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I bought some used French doors to replace a sliding door. The sliding door measured 96" X 60". The French doors measure 96" X 60¼". I made the mistake of not measuring both doors. I just measured that the first door was < 30" and assumed I was ok. The other door was an inch bigger. The frame for the French doors is also thicker than the sliding door, mistake number two. My question is, what should I do? The biggest challenge I have is that I need about ½ inch on at least one side and about ½ inch on the top. Mistake number three was not considering that the doors need to clear the tile when they open inward. That's why I need about another ½ inch on the top.

Do I need to throw in the towel on the doors or try to re-frame it? There are two studs on each side. I don't see any studs above the 2X4 going across the top (I have 10' ceilings). I was considering moving that 2X4 up about an inch and then sawing/prying one of the side studs. That doesn't seem natural. I suppose the "right" way to do it would be to remove both studs from one side and then move both of them. I'm just not certain I can easily do that.

In case you can't tell, I'm not a professional. Any advice is appreciated. I'm willing to get new doors, but that's not my preference.

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2 Answers 2

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Ok Kenny, here is the plan. You can remove one Jack stud and door header with a sawzall(cutting between the studs to cut the nails) and some work. You can then replace the jack stud with a 3/4" board cut to 3 1/2" width and the new 3/4" higher height. Put a 3/4" block on top of the remaining jack stud and reinstall the header 2X4. It will still fit between the outside studs and be supported 3/4" higher then before. Obviously, you will have to trim some drywall away to do this, but that can be pieced in and patched fairly easily and if you're careful cutting it before the demo begins. The drywall seam may be covered by the door trim. The result will be a finished opening 3/4 inches wider and taller than you started with. Your new door should slide right in! Good Luck.

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Shirlock, thanks for the plan, it actually sounds better than what I was thinking on my comment to Michael's post. With a second floor above and jack studs running floor to ceiling, does it change your answer. We were very close to removing the jack stud yesterday. Got about half way and then decided to try and shave the backside of the door frame. That's when we realized the doors still wouldn't clear the tile. –  kakridge Jun 12 '11 at 21:08
    
Implemented this plan this past weekend. Funny, the easiest part of the whole operation was sawing off the jack stud and replacing with a 1 X 4. The jack stud actually ran to the ceiling, so I didn't need to put the 3/4" block on top. For a DIY job, I'm pretty happy. It certainly isn't perfect looking, but functions well. I'll post some pics soon. –  kakridge Jun 21 '11 at 15:45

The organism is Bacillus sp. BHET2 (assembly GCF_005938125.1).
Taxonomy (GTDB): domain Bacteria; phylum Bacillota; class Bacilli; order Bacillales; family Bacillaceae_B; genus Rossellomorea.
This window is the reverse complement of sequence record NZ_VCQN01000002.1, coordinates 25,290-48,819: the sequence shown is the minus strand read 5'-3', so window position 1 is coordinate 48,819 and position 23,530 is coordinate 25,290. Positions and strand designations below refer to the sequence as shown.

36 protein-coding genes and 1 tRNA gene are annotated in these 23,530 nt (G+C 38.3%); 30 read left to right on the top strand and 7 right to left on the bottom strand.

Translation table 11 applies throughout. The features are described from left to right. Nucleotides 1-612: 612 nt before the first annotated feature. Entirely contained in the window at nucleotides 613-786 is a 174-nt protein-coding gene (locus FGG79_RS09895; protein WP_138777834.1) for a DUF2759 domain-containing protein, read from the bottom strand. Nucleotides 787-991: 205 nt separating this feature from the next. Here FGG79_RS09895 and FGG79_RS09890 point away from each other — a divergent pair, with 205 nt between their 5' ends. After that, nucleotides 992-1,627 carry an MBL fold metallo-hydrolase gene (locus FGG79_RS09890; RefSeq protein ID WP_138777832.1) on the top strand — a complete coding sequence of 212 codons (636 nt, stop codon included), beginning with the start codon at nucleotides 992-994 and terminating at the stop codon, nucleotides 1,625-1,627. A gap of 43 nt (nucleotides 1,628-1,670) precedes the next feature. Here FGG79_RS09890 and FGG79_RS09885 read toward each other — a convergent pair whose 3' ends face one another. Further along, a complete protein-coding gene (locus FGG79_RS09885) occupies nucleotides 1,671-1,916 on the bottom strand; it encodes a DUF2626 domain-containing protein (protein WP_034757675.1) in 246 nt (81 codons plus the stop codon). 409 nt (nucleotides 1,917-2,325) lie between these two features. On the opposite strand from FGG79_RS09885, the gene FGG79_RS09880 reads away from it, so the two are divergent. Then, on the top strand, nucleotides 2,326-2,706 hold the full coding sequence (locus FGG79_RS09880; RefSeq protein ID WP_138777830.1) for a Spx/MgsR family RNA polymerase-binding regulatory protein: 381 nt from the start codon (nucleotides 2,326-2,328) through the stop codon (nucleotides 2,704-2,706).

The problem is that moving those studs around may have real consequences for the structural stability of your house. If the door was framed in quite heavily before (that is, if there's a lot of spacers between the door framing and the things that are holding up your house), then you might be OK, but if it wasn't, then you're talking about moving structural members around, which is something I always like to avoid.

Rather than getting into rebuilding your house, I'd go for a different door.

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the studs closest to the door frame are Jack studs. Removing them will not effect the structures stability. They are there to hold the door frame and support the door header. –  shirlock homes Jun 12 '11 at 17:08
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But you do need to be sure the door header isn't supporting anything. If the wall isn't load bearing, then you'll be fine. Otherwise, it would be wise to build a temporary wall to support the weight while the header and jacks are being altered. –  BMitch Jun 12 '11 at 19:03
    
I read about the king vs. jack studs and that's what made me think about going that route. The thing that concerned me was that it appeared that the jack studs were running from floor to ceiling. I don't see anything nailed into the header and the header is toe nailed into the studs. I was thinking of adding a third stud (to cover B Mitch's point) next to the inner stud and then removing the outer most stud. I am nervous about load because this is an exterior first floor wall and I have a second floor. –  kakridge Jun 12 '11 at 20:53
    
Even though this is an exterior wall, a 60 inch door opening is not supporting the second floor. Since you also learned that there is only a 2X4 toenailed as a nailer, not a true header, then it is known there was no weight bearing on that 2X4. A true load bearing header would be 2) 2X8's or 10's with 1/2" plywood center, resting on jacks with cripples every 16" OC. If we were talking about a 12 or 15 foot opening, I'd use temps, but you will not have a problem with a 60 inch opening if the wall is at least 20 ft long. –  shirlock homes Jun 12 '11 at 21:45
    
This wall isn't much bigger than the door, probably 6 feet. I would require a temp stud in this case? Would the temp stud just need to go in the opening? –  kakridge Jun 12 '11 at 22:41

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